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Doylestown Council says farewell to Don Berk


Ask Don Berk, what he will miss most about being a Doylestown Borough councilman and he hesitates, just a little.

“I don’t know, probably representing my constituents, being a part of council, which is always finding ways to make the borough even better.”

Berk was inundated with hugs, thanks, and praise Jan. 27 as borough council honored the former councilperson for his 12 years service.

“I’ve served with Don ever since I’ve been on Council,” said Councilwoman Noni West. “I’d like to say the Don is a pleasure to work with. He always brought a new perspective and a different perspective on all of our issues and basically has served as our social engineer on council for the last 12 years.”

But after over a decade of service, Burke has decided to move on to other challenges.

“I’ve just begun teaching speech at Delaware Valley University as an adjunct professor. I really enjoy working with young minds. I also love painting and cycling and will continue.”

Berk said he didn’t plan on joining borough council but rather fell into it accidentally.

“I coached our previous mayor, Libby White, and after she was elected, she suggested I’d be a good fit for council. I’d never been involved in politics before, but she said it in front of Emily and Julia, my daughters, who were very excited. I struck a deal with my older daughter, Emily, that I’d run if she managed my campaign. It was a wonderful experience.”

Berk created the EAC (Environmental Advisory Council) to take advantage of the wealth of expertise in the borough. “In that first year,we received the Cool Cities Award with a solar panel prize, which we installed at Fanny Chapman pool,” he said.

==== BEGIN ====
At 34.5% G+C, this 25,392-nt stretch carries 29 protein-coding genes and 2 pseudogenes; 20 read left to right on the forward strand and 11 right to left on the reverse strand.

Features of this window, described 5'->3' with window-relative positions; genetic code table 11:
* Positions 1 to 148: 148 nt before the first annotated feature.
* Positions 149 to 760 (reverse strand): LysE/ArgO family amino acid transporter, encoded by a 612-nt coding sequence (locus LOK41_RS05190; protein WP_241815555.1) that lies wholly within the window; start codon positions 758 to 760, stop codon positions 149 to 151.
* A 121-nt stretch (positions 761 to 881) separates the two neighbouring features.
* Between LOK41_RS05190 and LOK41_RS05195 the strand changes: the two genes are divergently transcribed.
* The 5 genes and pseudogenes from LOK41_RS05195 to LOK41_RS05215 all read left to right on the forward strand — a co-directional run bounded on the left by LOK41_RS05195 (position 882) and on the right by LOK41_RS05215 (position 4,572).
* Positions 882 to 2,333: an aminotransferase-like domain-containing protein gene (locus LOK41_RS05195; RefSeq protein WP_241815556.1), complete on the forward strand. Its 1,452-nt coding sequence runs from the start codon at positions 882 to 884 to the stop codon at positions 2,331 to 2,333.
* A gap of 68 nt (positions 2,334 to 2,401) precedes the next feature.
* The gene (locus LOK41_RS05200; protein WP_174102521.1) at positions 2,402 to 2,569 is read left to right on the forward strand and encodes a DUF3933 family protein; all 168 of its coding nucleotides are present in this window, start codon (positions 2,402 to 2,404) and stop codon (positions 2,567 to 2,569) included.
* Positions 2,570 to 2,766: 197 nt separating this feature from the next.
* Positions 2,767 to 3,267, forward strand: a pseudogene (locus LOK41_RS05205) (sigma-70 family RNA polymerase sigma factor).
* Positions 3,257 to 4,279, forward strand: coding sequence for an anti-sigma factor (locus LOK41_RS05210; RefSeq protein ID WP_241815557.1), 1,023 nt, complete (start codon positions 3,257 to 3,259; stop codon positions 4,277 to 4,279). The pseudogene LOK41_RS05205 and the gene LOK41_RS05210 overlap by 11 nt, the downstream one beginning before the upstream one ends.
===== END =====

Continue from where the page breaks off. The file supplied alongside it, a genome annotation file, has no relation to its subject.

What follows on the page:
Berk helped the borough get recognized as “bike friendly,” and he organizes and lead the Ride of Silence (one of the largest in Eastern United States), which he said he will continue to do.

As chair of community and government affairs, he led the Pride Task Force (comprised of representatives from a wide variety of groups), which organized and ran the first Pride Festival last year.

Berk championed the borough’s anti-discrimination ordinance and created the HRC (Human Relations Commission) as its education and enforcement vehicle. It’s the accomplishment he’s most proud of, he said.

“Shockingly, it’s legal in Pennsylvania (and about half the other states) to discriminate based on sexual orientation and identity,” Berk said. “That means if you’re even suspected of being LGBTQ+, that is sufficient grounds for your landlord to evict you, your boss to fire you, or a place of business to refuse to serve you. Thanks to our ordinance, that’s no longer legal in Doylestown and as many as two dozen other municipalities who modeled their ordinances after ours.”

Berk said he accomplished everything he set out to do.

He said he joined council to be a voice for constituents and work towards equal rights for every person. “I believe I did that during my three terms and stepped down only after another liberal voice, Jennifer Jarrett, could run in my place. I leave with no regrets, just happy memories.”